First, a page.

Email from the Philippines

This week Oren will pop up @ Abel’s House on Friday. If you would like to come, please contact me on 01286 669683, or via our new email adress orencaernarfon@gmail.com

A new email adress, yes. Last Friday hackers used my old email adress, to send around a hoax, telling all my contacts I was stranded in the Philippines after being robbed and needed them to send money immediately. Silly really. Most of my friends and customers know that I wouldnt suddenly hop off to the Philippines.  Never having mentioned it, they will also have been highly surprised of me being there as it is a total black spot on my holiday destination list.

Even as a culinary globetrotter I havent been to the Philippines. It is a  hiatus in my vast collection of cookery books, I can only think of some recipes in Madhur Jaffrey’s masterpiece ‘Eastern Vegetarian Cooking’. So in line with the email scam I thought I should blog this week as if I really had been to this pacific archipelago.

The first stall I try is Wikipedia. It says: ‘Counterpoint is a feature in Philippine cuisine which normally comes in a pairing of something sweet with something salty, and results in surprising combinations’. For example sweet cacao rice porridge with salted sundried fish. Wonder if this is one of the reasons you dont come across many Filipino restaurants in the west.

Next port of call after looking in my google guide is www.sunkist.com, because as a proprietor of an orange themed restaurant I am interested in what a citrus supplier has to offer. Not disappointed. They say:’ Filipino cooks just seem to have a talent for borrowing the best from other cuisines and turning it into something uniquely fresh and delicious’. Somebody just told me recently that a lot of cooks aboard ships are Filipino, because they incorporate easily western en eastern food in their cooking, handy for big ships with a mixed western/eastern crew.

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I also can taste an orange-flavored version of the Filipino national dish Adobo, an easy casserole in which chicken ‘speaks a tasty new language’. Now that might find its way to the Oren table!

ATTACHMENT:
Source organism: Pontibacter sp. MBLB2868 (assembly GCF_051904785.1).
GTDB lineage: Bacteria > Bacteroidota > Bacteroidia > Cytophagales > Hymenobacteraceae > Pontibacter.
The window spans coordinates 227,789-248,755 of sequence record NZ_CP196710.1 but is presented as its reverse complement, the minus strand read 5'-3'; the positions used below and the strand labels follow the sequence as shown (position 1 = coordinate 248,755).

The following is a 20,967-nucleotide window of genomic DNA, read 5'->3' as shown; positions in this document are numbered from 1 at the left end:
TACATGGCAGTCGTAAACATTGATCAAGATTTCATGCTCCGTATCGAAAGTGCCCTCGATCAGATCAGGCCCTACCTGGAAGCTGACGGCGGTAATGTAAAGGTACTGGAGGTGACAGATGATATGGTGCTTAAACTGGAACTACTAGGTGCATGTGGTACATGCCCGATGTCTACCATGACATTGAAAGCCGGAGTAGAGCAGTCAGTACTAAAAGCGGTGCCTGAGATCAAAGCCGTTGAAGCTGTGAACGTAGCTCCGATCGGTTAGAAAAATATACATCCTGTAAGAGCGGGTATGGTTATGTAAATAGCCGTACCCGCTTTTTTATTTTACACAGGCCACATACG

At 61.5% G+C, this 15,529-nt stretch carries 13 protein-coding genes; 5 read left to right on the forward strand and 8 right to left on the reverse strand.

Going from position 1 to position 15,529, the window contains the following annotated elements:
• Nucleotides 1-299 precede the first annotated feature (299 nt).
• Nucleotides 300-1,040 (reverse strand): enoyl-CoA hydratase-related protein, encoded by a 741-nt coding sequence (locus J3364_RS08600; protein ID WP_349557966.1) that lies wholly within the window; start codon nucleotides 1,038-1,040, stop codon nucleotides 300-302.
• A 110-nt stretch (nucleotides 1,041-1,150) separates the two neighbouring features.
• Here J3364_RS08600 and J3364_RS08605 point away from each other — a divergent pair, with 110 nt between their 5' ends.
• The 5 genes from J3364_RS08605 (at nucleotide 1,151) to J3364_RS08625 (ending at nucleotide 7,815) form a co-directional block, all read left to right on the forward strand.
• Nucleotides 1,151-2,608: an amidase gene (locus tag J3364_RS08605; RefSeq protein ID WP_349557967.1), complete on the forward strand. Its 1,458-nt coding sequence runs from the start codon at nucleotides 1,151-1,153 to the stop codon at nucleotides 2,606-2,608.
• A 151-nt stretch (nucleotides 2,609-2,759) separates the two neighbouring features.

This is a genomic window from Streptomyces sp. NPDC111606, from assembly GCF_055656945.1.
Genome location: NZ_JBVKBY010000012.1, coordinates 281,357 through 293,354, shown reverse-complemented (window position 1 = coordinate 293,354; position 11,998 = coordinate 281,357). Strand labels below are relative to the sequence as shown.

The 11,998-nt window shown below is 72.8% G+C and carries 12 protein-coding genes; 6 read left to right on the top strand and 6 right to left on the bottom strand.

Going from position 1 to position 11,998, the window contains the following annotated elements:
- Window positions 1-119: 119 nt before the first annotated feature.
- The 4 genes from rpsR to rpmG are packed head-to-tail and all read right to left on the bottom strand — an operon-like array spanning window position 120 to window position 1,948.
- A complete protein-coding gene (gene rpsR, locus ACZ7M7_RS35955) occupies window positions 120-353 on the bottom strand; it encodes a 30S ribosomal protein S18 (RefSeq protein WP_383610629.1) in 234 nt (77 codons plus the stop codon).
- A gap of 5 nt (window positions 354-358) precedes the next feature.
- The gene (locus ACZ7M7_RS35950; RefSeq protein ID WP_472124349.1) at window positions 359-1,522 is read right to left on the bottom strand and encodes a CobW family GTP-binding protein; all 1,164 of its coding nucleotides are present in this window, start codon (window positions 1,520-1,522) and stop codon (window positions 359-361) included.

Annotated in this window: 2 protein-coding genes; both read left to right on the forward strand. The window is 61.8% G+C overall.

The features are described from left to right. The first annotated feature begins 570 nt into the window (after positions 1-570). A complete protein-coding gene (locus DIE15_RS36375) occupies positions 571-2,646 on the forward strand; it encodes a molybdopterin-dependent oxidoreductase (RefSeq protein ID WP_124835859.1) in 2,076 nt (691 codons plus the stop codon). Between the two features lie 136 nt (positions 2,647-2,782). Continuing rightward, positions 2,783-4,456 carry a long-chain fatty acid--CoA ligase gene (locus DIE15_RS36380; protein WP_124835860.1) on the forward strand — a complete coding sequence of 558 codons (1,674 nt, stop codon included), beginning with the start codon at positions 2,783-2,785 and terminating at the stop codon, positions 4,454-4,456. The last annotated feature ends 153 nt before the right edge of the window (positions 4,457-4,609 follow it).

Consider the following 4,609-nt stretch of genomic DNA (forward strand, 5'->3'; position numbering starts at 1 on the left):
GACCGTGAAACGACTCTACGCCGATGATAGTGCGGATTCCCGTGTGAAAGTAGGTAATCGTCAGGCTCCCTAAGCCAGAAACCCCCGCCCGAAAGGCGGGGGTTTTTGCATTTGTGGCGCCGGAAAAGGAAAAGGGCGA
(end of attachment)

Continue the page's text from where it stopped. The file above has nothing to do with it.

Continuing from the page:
Makes 4 servings

Ingredients

3/4 cup palm vinegar or rice vinegar ,  1/4 cup soy sauce ,  1 tablespoon minced garlic , 1 bay leaf ,               1 teaspoon sugar ,   1/2 teaspoon salt ,  1/2 teaspoon black pepper ,  4 each chicken legs and thighs ,          3/4 cup water ,  2 tablespoons cooking oil  ,  zest & segments from 1 orange , 2 teaspoons cornstarch dissolved in 1 tablespoon water

Getting Ready

In a 3-quart pan, combine vinegar, soy sauce, garlic, bay leaf, sugar, salt, and pepper. Add chicken and stir to coat each piece with marinade. Let stand for 30 minutes.

Cooking

  1. Add water. Bring to a boil; reduce heat, cover, and simmer until meat near bone is no longer pink when cut, 45 to 50 minutes. Remove chicken with a slotted spoon; pat dry with paper towels. Reserve sauce and discard bay leaf.
  2. Place a wok over medium heat until hot. Add oil, swirling to coat sides. Add chicken and orange zest; cook until browned on all sides, 5 to 6 minutes total.
  3. Heat reserved sauce. Add cornstarch solution and cook, stirring, until sauce boils and thickens.
  4. Return chicken to sauce; and orange segments and stir until chicken is well glazed.
  5. Lift chicken from sauce and arrange on a serving platter. Pass extra sauce at the table.

Adapted from Martin Yan’s Asia (KQED Books & Tapes) Copyright Yan Can Cook Inc., 1997

www.filipinorecipes.org is a restaurant with a very extensive menu. I learn a lot of good dishes there. Some more Adobo and  most interesting Kare Kare – braised oxtail with peanut sauce. Combination of fat but somehow does sound very appealing to me! But also Paella and Empanadas – after all this was a former Spanish colony, the only one in the Far East. There is also a Filipino version of a Spanish cocido, called Pochero. Meat & vegetables cooked together, and the Filipino twist is adding bananas and sweet potatoes at the end.

That brings me back to the 70’s when my student sister brought home a recipe for chilli con carne with banana, by  far the most outlandish dish my mother added to her repertoire of very well cooked traditional Dutch food. As a real holiday this virtual trip ends with evoking good memories.

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